November 18, 2010

Oregon Supreme Court decides certified question from Ninth Circuit, limits Oregon's power to collect a share of punitive damages verdicts

The Oregon Supreme Court has answered a certified question from the Ninth Circuit regarding Oregon's rights under a statute that gives the state the right to recover 60 percent of any punitive damages award.

In this case, Patton v. Target, a jury awarded $900,000 in punitive damages. After the verdict, but before the district court entered judgment, the parties settled and jointly moved for a judgment dismissing the case. The motion did not disclose the amount of the settlement and did not provide for any payment to the state. The state intervened, arguing that it had a vested interest in its share of the punitive damages award and that the parties could not settle without its consent. The district court (Judge Brown of the District of Oregon) allowed the state to intervene but ultimately granted the parties' motion for dismissal. The state appealed.

On appeal, the Ninth Circuit determined that the split-recovery statute is ambiguous with respect to the state's ability to block this kind of settlement. The statute provides that the state becomes a "judgment creditor" upon rendition of a punitive damages verdict, which doesn't really make any sense because ordinarily there can be no judgment creditor without an actual judgment. The statute doesn't explain what rights the state has as a judgment creditor before judgment has been entered. Rather than interpreting the statute itself, the Ninth Circuit asked the Oregon Supreme Court to address the following question:

When a jury has returned a verdict that includes an award of punitive damages under Oregon law, is the State of Oregon’s consent necessary before a court may enter a judgment giving effect to any settlement between the parties that would result in a reduction or elimination of the punitive damages to which the State would otherwise be entitled under Oregon Revised Statutes § 31.735?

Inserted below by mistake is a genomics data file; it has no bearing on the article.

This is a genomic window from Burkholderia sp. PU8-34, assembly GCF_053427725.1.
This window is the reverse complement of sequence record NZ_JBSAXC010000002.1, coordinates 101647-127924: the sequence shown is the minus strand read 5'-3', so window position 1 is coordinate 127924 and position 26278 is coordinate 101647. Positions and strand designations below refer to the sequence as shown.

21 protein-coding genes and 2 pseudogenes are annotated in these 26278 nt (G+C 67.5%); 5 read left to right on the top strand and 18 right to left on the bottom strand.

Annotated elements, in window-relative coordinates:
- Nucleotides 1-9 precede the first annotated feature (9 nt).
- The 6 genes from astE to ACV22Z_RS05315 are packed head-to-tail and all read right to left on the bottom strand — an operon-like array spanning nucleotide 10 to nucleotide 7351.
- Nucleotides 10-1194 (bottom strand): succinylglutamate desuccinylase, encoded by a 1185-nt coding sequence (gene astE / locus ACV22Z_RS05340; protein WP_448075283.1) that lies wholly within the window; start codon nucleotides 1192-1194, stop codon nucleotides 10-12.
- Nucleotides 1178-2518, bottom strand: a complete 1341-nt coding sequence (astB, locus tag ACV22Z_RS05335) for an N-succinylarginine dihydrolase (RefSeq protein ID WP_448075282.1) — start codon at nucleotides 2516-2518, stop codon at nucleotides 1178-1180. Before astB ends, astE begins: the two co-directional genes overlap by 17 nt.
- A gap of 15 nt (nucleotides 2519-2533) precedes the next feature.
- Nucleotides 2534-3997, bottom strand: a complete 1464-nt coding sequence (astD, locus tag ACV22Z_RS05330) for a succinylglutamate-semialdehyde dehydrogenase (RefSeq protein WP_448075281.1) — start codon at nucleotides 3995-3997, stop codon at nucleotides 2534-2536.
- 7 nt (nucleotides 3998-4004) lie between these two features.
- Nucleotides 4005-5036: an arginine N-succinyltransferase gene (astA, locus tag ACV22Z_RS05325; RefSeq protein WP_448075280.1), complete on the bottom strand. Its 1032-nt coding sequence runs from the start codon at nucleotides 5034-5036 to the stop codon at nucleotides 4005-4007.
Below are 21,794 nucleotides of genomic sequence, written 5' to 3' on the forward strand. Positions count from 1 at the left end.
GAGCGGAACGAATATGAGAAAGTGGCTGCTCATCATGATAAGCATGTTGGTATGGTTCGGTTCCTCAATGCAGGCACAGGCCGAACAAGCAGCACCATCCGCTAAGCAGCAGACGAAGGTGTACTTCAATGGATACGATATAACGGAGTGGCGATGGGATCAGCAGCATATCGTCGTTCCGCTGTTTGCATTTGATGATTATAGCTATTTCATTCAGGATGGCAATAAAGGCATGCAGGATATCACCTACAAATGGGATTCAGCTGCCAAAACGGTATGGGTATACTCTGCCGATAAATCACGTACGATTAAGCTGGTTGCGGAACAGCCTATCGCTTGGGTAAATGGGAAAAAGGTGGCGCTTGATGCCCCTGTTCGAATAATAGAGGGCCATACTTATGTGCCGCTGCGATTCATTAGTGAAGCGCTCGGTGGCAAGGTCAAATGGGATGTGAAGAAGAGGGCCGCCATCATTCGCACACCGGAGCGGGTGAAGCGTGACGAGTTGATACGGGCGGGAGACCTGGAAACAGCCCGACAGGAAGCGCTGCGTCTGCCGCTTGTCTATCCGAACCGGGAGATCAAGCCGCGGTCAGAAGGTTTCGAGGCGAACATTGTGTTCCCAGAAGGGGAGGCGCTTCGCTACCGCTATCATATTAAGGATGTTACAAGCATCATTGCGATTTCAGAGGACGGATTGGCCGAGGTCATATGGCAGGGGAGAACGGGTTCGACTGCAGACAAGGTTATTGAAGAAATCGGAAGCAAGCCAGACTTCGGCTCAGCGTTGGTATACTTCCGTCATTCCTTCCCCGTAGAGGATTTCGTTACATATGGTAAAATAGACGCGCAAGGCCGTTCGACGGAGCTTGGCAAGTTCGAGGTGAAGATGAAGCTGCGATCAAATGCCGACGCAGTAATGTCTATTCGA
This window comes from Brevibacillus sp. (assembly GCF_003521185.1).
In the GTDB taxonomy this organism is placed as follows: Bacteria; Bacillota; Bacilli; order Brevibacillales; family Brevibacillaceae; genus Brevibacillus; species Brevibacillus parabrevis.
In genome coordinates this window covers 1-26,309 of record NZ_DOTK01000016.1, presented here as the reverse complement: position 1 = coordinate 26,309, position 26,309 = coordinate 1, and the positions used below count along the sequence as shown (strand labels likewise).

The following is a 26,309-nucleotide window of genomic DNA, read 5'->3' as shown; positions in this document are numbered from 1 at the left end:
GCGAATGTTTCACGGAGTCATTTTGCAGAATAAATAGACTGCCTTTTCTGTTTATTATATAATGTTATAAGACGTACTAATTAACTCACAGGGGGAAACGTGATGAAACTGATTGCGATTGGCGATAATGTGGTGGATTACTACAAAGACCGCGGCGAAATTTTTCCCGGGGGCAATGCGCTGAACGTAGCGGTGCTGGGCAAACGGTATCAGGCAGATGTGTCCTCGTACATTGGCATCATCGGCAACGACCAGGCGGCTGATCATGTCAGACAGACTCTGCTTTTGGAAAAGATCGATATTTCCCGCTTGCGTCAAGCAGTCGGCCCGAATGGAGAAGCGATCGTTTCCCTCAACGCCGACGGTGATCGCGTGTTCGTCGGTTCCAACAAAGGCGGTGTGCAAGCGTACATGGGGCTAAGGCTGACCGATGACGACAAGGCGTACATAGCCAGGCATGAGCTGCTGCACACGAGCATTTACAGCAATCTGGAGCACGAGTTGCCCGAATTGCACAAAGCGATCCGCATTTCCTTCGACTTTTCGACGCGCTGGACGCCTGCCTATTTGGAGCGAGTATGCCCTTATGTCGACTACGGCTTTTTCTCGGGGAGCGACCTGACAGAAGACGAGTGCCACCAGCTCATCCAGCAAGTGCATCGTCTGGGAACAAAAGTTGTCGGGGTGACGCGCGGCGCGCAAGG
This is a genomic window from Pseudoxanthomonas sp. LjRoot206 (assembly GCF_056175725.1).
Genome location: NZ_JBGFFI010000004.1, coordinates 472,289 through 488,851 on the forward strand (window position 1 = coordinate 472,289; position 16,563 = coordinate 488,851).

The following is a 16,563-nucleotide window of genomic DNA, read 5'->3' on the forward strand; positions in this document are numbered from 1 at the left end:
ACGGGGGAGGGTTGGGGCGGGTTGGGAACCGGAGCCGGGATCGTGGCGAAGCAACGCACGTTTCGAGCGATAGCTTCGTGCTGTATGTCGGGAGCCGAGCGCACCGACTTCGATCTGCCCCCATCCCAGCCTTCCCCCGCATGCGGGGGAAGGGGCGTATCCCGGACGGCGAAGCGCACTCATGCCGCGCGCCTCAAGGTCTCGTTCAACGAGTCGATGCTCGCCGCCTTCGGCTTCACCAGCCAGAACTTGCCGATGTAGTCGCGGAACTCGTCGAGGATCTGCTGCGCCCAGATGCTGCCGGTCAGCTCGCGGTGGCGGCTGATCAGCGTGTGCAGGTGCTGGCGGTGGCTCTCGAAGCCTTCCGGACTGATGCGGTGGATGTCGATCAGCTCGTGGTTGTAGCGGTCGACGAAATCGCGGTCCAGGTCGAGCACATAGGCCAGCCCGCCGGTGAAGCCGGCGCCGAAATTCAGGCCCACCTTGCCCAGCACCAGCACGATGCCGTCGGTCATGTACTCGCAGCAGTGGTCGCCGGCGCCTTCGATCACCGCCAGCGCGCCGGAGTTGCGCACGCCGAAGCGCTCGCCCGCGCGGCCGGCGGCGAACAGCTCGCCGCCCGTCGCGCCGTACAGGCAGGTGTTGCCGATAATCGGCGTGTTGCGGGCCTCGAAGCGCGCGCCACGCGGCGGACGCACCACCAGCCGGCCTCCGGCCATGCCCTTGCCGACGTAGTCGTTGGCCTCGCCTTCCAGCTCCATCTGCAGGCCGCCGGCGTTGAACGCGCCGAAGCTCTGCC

The Oregon Supreme Court answered the question in this opinion. The court holds that the state has no right to collect any portion of a punitive damages verdict before judgment has been entered. The statutory language purporting to give the state "judgment creditor" status before entry of judgment is meaningless and unenforceable. Accordingly, the parties are free to reach a settlement without the state's consent, and without giving the state any share of the settlement.

The court's analysis seems correct to me. It also seems to guarantee that Oregon will collect little, if anything, under this statute. When a jury returns a punitive damages award, both parties will have an incentive to settle the case in order to prevent the state from collecting its share. Let's hope the state isn't counting on this statute to provide any meaningful contribution to the state budget.

UPDATE (8/4/11 - LP): The Oregon Law Review has published a student comment on this topic, "Punitive Damages: The Controversy Continues."

Related posts:

Oregon Supreme Court Accepts Certified Question on Split-Recovery Statute

Patton v. Target Corp.: Ninth Circuit Certifies Punitive Damages Question to Oregon Supreme Court